As Drew Dietsch reported in this week’s Box Office Report, the Angry Birds movie pulled in $39 million in its opening weekend, the third best opening of a Sony animated movie behind Hotel Transylvania and its sequel. It is on track to becoming one of the top five grossing video game adaptations of all time.
It was a bit surprising to see Angry Birds come to the big screen at all, considering the original game was released in 2009. This comes nearly a month after the release of the Ratchet & Clank movie (the original game came out in 2002), and a few weeks before the opening of the long-awaited Warcraft movie (based on a franchise that has been around since 1994). There was even an entire Tetris movie trilogy announced recently. Apparently movies based on old game franchises are now officially a thing.
With all that in mind, some of the staff and Fan Contributors at Fandom put our heads together to come up with some other mobile games — both old and new — that we would love to see make the jump to the big screen. Caution: Some mild spoilers and plenty of snark ahead.
Clash of Clans
Clash of Clans may not have the most involved plot (Build your base. Destroy other bases. Repeat ad nauseum.), but it has got all of the other components that make up a great movie: a zany cast of characters, magic, heroes, warring factions (a.k.a. the eponymous Clans), and explosions. Lots and lots of explosions. The animated commercials for the game have already proven the concept can work, at least in short spurts. Plus, with the success of Supercell’s other games, Clash Royale and Boom Beach, there are plenty of cross-over opportunities. Honestly, this one seems like a no-brainer, and it’s only a matter of time before we see a direct-to-video release, at the very least.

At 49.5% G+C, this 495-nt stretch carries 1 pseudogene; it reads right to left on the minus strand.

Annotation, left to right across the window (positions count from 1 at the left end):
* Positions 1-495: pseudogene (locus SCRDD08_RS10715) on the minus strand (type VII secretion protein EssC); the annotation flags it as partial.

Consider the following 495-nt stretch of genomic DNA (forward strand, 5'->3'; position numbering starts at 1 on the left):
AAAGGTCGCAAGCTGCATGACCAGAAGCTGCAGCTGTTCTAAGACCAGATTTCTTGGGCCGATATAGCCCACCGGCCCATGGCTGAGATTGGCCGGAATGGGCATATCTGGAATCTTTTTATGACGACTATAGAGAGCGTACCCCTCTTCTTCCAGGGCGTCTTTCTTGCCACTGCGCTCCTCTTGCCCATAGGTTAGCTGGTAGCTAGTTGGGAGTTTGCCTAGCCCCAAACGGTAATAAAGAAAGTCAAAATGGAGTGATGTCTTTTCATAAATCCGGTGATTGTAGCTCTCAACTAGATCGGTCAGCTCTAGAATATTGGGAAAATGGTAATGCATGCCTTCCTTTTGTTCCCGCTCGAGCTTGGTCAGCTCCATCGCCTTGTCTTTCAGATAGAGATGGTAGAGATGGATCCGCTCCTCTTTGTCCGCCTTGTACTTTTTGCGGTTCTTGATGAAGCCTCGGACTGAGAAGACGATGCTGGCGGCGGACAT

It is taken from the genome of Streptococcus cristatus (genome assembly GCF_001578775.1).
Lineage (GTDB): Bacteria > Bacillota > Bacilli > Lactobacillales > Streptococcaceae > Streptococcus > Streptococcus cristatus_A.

Temple Run would be perfect as a movie. Picture it: A globe-trotting explorer, searching for a sacred idol hidden deep in a Mayan-esque temple and surrounded by booby traps. Just as he lifts up the idol, a deep rumbling reverberates through the room. A massive boulder lands with a crash and lumbers towards our hero, leading to a heart-pounding escape from the temple to avoid ending up pancaked. Honestly, how has Hollywood not thought of this already?
Device 6 is a work of interactive fiction, but it’s as tense as the most nail-biting thriller, and as mysterious as the pulpiest of noirs. It’d be like James Bond meets Sherlock Holmes, with a dash of something altogether creepier. Films are playing it too safe. I want to walk away from the film adaptation of Device 6 feeling paranoid and uncertain what I saw. Is Terry Gilliam available?
Ingress is an augmented reality and location-based game where players dive into a world of portals created by an unknown group (possibly an alien race) called Shapers. Any real-world location that contains public art or sights, or certain special buildings can be designated as portals. The players, called “Agents,” are separated into two factions: The Enlightened and the Resistance, who compete to capture as many portals as possible from one another. With more than seven million agents spread around the world, and lore similar to The Matrix, there would definitely be an audience for a theatrical adaptation.
[Fan Contributor Cyanide3]